Wednesday, October 21, 2015


Name: C.
Years in Girl Scouting: 17 years
Roles in Girl Scouting: Pax Lodge Assistant, Our Chalet Assistant, Unit Leader, Regional Assistant, National Leadership Trainer
Location: Europe

I identify as a lesbian in terms of sexual orientation, but really, I think of myself as just being with my partner, M.  That is what’s normal for me. When I first met M., it was more a feeling of just liking her and enjoying being with her...the significance of her being a girl wasn’t so important.  I didn’t think so much about my sexual orientation beforehand but when I reflect, I admit that I hadn’t been very attracted to guys.

M. and I met in 2008 at a training course for Girl Guides.  She was someone I could connect to and someone that I could trust instantly.  She lived in the countryside on an island about four hours away.  We had different lives but we were similar in age so we had a lot of things in common.  We were both very engaged in Girl Guides and volunteered a lot of our spare time with the organization.  She was a Unit Leader in her local area and we both worked on the national level.  

We started dating around November 2009.  In the beginning, we weren’t official.  It was a necessary part of my personal development but it was difficult for our relationship.  I didn’t identify as single but everyone else thought I was.  A lot of the time, I referred to what we had as friendship rather than a relationship, or I would refer to M. as “my friend” so that it wasn’t obvious.

I fell in love.  What is it to fall in love, though?  In some ways, I was overwhelmed by how good she was for me.
It took about a year for me to tell my parents that I was with M.  My parents and I are close.  When I told them, my mom was quite cool about it.  They’ve both grown into the fact that M. and I are together.  My sister was initially disappointed that I didn’t “trust her” to come out to her earlier, but that’s not it...I didn’t know any gay people personally and I thought it was “strange”. It was natural for me to be with M. but how could I ask the people in my life to understand that, when I myself was “unfamiliar” with people being gay?

There hasn’t really been any rejection after coming out, but it’s been a fear for both of us that people would see us differently.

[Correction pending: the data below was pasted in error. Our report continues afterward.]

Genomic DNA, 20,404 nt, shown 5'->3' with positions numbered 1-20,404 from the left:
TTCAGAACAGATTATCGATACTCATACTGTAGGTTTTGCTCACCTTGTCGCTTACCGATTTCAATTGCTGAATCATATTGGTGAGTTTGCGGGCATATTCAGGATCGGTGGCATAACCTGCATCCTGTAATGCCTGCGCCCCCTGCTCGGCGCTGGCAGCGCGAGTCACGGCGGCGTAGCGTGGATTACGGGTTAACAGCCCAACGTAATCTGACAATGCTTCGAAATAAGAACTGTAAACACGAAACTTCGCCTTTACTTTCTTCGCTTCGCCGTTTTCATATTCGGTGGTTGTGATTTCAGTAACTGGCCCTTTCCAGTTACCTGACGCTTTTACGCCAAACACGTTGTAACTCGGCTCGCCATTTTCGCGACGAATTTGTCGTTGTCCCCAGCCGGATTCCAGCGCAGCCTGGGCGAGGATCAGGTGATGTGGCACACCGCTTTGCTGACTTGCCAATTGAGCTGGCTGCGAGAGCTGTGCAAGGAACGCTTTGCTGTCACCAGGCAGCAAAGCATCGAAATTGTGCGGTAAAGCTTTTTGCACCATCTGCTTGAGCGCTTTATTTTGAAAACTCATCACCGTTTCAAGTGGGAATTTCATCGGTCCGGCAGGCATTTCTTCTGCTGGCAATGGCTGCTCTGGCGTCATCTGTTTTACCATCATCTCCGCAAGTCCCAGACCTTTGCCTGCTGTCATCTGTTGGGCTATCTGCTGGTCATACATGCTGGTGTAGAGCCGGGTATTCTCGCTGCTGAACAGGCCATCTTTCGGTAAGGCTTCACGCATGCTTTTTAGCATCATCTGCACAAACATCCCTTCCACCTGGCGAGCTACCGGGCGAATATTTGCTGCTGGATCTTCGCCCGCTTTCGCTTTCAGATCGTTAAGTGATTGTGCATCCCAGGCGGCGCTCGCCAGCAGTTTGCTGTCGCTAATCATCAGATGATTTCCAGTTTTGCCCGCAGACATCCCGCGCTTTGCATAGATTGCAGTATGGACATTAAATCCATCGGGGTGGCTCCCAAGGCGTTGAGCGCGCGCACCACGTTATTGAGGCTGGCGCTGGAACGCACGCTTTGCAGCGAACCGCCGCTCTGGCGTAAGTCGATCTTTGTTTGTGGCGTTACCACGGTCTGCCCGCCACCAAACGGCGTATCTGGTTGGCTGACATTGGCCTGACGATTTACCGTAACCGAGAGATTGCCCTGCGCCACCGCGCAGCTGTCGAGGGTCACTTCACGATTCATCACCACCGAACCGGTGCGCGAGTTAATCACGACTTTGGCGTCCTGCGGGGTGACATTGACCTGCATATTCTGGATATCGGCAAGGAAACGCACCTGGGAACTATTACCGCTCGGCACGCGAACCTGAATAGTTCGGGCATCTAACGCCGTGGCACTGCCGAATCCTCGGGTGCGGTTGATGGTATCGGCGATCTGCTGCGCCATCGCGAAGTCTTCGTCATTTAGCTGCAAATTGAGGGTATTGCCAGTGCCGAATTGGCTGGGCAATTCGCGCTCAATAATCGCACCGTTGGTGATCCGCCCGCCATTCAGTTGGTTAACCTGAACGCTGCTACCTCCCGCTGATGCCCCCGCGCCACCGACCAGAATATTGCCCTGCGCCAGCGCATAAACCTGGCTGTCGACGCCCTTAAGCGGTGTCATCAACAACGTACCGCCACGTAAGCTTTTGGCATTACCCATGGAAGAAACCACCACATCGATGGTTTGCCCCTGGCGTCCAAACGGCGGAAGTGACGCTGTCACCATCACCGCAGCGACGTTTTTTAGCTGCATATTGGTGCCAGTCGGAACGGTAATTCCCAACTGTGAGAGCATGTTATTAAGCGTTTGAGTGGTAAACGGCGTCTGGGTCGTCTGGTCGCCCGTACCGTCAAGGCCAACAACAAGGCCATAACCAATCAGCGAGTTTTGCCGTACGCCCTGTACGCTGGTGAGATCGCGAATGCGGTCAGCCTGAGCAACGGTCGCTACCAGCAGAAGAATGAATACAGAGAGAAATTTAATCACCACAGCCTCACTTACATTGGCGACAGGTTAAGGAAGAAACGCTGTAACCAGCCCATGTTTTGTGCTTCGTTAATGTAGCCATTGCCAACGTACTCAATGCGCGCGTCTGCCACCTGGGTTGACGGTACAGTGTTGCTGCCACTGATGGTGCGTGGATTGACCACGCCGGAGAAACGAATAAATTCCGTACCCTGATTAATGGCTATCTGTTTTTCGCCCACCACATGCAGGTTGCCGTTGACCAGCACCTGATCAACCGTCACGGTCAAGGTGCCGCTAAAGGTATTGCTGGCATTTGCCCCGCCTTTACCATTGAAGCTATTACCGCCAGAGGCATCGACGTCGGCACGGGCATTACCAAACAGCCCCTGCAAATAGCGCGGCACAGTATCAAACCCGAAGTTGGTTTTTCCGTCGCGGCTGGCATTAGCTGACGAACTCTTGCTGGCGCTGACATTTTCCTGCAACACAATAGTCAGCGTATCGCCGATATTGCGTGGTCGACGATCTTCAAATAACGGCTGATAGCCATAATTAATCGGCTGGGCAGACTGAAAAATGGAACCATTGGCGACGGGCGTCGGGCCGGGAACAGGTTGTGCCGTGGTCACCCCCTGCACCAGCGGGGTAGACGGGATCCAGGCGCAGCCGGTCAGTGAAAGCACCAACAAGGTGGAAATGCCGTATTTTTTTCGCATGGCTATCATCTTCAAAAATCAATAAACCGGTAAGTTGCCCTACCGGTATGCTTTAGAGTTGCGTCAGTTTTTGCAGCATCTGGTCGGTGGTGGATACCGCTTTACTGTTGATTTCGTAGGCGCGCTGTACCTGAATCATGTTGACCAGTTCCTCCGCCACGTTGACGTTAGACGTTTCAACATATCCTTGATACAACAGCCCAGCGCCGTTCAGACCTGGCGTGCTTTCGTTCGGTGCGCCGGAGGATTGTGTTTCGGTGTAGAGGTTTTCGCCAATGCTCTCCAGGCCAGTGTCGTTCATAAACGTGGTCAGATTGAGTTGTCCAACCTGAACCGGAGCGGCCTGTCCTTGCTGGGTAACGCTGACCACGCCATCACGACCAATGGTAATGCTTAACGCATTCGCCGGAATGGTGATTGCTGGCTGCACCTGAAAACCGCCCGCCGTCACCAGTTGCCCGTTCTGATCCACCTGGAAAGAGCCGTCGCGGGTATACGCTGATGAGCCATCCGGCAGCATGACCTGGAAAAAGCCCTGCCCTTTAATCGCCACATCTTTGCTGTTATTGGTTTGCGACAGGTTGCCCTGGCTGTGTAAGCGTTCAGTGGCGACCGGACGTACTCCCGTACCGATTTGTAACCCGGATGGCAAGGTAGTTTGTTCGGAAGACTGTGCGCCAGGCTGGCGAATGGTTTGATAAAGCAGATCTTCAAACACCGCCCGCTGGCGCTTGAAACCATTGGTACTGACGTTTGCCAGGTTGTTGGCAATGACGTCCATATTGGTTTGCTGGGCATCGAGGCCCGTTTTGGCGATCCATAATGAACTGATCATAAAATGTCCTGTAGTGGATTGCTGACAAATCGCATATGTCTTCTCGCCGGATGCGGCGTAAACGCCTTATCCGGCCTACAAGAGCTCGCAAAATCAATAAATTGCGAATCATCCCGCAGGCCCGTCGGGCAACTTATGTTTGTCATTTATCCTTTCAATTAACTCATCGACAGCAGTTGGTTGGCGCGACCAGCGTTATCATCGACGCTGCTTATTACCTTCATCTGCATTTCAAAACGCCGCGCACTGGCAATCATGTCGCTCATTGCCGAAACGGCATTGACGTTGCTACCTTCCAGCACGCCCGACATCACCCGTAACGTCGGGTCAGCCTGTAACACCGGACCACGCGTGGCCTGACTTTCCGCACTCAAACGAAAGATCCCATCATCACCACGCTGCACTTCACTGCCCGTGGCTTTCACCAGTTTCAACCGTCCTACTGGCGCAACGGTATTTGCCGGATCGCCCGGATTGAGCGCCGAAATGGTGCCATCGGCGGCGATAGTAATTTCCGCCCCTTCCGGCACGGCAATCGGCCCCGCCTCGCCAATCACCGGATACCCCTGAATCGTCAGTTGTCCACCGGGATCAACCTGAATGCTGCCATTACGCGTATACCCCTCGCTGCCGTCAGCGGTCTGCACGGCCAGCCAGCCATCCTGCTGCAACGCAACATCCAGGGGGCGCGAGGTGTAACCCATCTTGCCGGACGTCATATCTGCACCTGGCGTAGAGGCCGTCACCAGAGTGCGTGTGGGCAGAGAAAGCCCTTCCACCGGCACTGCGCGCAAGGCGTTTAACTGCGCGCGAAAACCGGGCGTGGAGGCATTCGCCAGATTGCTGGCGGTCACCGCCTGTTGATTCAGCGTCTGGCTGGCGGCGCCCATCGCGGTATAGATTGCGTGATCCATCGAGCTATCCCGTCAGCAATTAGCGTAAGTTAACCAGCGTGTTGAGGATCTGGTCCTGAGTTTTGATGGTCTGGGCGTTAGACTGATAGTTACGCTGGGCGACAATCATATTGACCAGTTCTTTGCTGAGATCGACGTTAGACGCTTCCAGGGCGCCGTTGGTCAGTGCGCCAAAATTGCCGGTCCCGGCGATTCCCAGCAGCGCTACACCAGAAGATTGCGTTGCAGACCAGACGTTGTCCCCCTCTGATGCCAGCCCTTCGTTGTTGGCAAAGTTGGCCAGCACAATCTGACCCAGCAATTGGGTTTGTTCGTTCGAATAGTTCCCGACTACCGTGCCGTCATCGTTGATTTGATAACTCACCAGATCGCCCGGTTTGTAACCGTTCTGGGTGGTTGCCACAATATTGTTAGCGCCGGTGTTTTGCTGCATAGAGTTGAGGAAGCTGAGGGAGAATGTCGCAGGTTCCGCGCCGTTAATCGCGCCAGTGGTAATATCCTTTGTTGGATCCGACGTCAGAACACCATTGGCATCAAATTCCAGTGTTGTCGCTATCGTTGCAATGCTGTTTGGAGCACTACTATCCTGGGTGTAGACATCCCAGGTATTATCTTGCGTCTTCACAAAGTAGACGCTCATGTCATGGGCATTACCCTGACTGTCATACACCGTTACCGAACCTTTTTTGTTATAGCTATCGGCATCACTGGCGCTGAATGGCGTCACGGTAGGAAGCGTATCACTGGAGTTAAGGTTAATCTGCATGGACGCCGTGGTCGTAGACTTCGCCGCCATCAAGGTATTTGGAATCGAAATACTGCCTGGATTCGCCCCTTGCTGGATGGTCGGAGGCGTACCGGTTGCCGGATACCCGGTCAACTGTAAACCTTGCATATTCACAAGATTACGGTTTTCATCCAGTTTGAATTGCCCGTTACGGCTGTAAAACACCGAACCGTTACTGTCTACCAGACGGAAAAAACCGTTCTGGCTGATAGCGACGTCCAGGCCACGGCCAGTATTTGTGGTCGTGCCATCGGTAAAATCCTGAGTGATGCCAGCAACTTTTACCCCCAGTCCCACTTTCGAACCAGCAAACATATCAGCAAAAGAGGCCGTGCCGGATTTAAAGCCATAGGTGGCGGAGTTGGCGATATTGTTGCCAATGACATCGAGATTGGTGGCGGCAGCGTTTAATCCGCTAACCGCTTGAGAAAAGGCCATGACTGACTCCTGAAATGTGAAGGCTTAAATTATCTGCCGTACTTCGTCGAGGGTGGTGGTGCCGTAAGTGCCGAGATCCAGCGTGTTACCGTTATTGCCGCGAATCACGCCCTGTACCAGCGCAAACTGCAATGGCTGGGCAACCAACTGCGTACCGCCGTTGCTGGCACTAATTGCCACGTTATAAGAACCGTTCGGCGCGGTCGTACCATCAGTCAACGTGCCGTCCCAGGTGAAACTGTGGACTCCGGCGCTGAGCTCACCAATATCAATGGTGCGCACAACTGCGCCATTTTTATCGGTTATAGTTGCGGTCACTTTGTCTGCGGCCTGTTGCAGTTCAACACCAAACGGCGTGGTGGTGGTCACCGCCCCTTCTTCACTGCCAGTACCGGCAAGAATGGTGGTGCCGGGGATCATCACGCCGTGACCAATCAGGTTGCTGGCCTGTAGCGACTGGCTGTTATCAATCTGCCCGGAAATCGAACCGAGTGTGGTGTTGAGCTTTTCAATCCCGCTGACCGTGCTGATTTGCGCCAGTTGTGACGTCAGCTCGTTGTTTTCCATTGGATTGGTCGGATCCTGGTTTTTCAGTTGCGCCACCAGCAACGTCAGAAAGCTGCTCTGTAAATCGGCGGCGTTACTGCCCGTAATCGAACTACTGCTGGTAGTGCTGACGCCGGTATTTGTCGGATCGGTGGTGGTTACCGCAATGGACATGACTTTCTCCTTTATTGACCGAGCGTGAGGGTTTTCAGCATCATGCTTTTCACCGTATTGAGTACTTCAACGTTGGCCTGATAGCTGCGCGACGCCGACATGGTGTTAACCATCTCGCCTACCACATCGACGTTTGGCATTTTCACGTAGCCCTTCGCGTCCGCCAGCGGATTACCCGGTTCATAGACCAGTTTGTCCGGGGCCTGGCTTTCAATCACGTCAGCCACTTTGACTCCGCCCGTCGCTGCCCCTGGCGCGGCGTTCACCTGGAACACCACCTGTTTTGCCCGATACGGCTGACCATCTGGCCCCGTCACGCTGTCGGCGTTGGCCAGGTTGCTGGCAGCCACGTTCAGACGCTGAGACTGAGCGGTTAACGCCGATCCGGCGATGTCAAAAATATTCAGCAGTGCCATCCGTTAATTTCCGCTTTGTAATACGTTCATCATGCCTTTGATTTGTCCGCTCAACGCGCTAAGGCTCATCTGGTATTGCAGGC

(M.: I think that we would be more active in the gay community if we did not have Girl Guides as part of our lives.  It seems tough to say that we don’t need the gay community, but since we have Girl Guides, we have a place where we can just be.)

I feel that we share the Guiding world and like different paths in the movement.  We try to do things together occasionally but do lots of work separately.  It’s really important for us each to have our own units -- a space for each of us.  

Our Girl Guiding community has known for a long time that we are together.  It’s important that Guiding is one of the places where our relationship can be natural.  There are more female couples in Girl Guides than maybe you would think.  For us, though, it’s important that people don’t think that “Girl Guides turns people gay.”  That’s just not true and it’s dangerous to think that people “turn gay.”

Sometimes I thought that my parents would accept M. as part of the family but not always think of her specifically as my partner.  Now, with our wedding, they have accepted it more.  My sister recently got a boyfriend and that was a relief for my parents -- now my dad has someone to drink beer and watch football with and M. can have space to be herself in the relationship with my parents.  

I didn’t know I was gay before. M. knew she was gay for a few years before we started dating, but I was her first girlfriend. M. was also my first kiss.  Sometimes, it’s been difficult for me to figure out my relationship thoughts: Should I marry my first girlfriend?  That’s just a regular relationship question since I hadn’t dated anyone else.

M. and I got engaged in fall 2014.  I proposed at home.  It was quite a normal day and also a special day.  It was M.’s grandmother’s birthday.  Although her grandmother died several years ago, she was very important to M.  The proposal was very simple...sometimes I worry it was too simple.  M. gave me a hug as we walked to the living room and then she knew what was about to happen.  I’m a lot taller than her and her ear was pressed against my heart -- she could hear how fast it was beating and knew I was nervous.  I went on one knee and she started crying.  A lot.  I tried to hug her while I was still on my knee.  She didn’t want to see the ring at first because she was so overwhelmed, so I sat next to her and gave it some time.  I counted to 200.  When I reached 200, she had also stopped crying, so I showed her the ring.  She really liked it.